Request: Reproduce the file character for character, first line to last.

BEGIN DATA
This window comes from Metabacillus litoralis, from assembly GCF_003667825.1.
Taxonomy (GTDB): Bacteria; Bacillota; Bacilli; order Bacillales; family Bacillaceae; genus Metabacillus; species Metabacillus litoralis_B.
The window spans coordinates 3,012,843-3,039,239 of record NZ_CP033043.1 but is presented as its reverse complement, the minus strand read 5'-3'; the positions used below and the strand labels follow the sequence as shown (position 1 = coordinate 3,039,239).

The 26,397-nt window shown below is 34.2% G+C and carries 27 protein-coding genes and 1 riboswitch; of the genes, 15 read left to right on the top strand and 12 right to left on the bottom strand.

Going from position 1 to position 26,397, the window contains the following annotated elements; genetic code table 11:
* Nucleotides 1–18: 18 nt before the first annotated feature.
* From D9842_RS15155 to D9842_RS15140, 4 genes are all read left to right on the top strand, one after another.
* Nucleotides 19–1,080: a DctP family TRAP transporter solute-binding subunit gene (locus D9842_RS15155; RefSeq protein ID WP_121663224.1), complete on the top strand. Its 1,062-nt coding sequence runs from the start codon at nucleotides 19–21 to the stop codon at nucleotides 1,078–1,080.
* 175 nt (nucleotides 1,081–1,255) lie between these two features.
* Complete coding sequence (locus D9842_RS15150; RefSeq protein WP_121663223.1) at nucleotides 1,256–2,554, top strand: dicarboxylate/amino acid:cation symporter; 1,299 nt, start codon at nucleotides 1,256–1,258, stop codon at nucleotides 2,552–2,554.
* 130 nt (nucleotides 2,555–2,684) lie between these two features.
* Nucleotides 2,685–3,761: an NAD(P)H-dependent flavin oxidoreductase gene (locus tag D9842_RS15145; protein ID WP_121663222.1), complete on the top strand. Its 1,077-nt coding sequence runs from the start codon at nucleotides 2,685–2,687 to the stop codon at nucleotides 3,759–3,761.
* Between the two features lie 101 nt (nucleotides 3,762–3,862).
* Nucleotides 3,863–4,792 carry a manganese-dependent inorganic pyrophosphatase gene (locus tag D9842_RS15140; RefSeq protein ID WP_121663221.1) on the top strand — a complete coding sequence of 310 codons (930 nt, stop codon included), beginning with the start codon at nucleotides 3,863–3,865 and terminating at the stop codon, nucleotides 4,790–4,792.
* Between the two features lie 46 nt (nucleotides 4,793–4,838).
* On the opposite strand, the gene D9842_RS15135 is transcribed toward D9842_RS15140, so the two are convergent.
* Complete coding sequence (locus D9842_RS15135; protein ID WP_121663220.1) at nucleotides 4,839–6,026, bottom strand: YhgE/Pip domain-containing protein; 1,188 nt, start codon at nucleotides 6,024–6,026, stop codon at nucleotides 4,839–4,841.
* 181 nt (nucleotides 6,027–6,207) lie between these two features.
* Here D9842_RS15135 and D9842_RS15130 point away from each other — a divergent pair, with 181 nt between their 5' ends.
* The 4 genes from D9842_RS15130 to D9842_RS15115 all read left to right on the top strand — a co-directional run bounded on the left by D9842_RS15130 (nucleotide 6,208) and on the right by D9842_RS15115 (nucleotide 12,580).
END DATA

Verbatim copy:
This window comes from Metabacillus litoralis, from assembly GCF_003667825.1.
Taxonomy (GTDB): Bacteria; Bacillota; Bacilli; order Bacillales; family Bacillaceae; genus Metabacillus; species Metabacillus litoralis_B.
The window spans coordinates 3,012,843-3,039,239 of record NZ_CP033043.1 but is presented as its reverse complement, the minus strand read 5'-3'; the positions used below and the strand labels follow the sequence as shown (position 1 = coordinate 3,039,239).

The 26,397-nt window shown below is 34.2% G+C and carries 27 protein-coding genes and 1 riboswitch; of the genes, 15 read left to right on the top strand and 12 right to left on the bottom strand.

Going from position 1 to position 26,397, the window contains the following annotated elements; genetic code table 11:
* Nucleotides 1–18: 18 nt before the first annotated feature.
* From D9842_RS15155 to D9842_RS15140, 4 genes are all read left to right on the top strand, one after another.
* Nucleotides 19–1,080: a DctP family TRAP transporter solute-binding subunit gene (locus D9842_RS15155; RefSeq protein ID WP_121663224.1), complete on the top strand. Its 1,062-nt coding sequence runs from the start codon at nucleotides 19–21 to the stop codon at nucleotides 1,078–1,080.
* 175 nt (nucleotides 1,081–1,255) lie between these two features.
* Complete coding sequence (locus D9842_RS15150; RefSeq protein WP_121663223.1) at nucleotides 1,256–2,554, top strand: dicarboxylate/amino acid:cation symporter; 1,299 nt, start codon at nucleotides 1,256–1,258, stop codon at nucleotides 2,552–2,554.
* 130 nt (nucleotides 2,555–2,684) lie between these two features.
* Nucleotides 2,685–3,761: an NAD(P)H-dependent flavin oxidoreductase gene (locus tag D9842_RS15145; protein ID WP_121663222.1), complete on the top strand. Its 1,077-nt coding sequence runs from the start codon at nucleotides 2,685–2,687 to the stop codon at nucleotides 3,759–3,761.
* Between the two features lie 101 nt (nucleotides 3,762–3,862).
* Nucleotides 3,863–4,792 carry a manganese-dependent inorganic pyrophosphatase gene (locus tag D9842_RS15140; RefSeq protein ID WP_121663221.1) on the top strand — a complete coding sequence of 310 codons (930 nt, stop codon included), beginning with the start codon at nucleotides 3,863–3,865 and terminating at the stop codon, nucleotides 4,790–4,792.
* Between the two features lie 46 nt (nucleotides 4,793–4,838).
* On the opposite strand, the gene D9842_RS15135 is transcribed toward D9842_RS15140, so the two are convergent.
* Complete coding sequence (locus D9842_RS15135; protein ID WP_121663220.1) at nucleotides 4,839–6,026, bottom strand: YhgE/Pip domain-containing protein; 1,188 nt, start codon at nucleotides 6,024–6,026, stop codon at nucleotides 4,839–4,841.
* 181 nt (nucleotides 6,027–6,207) lie between these two features.
* Here D9842_RS15135 and D9842_RS15130 point away from each other — a divergent pair, with 181 nt between their 5' ends.
* The 4 genes from D9842_RS15130 to D9842_RS15115 all read left to right on the top strand — a co-directional run bounded on the left by D9842_RS15130 (nucleotide 6,208) and on the right by D9842_RS15115 (nucleotide 12,580).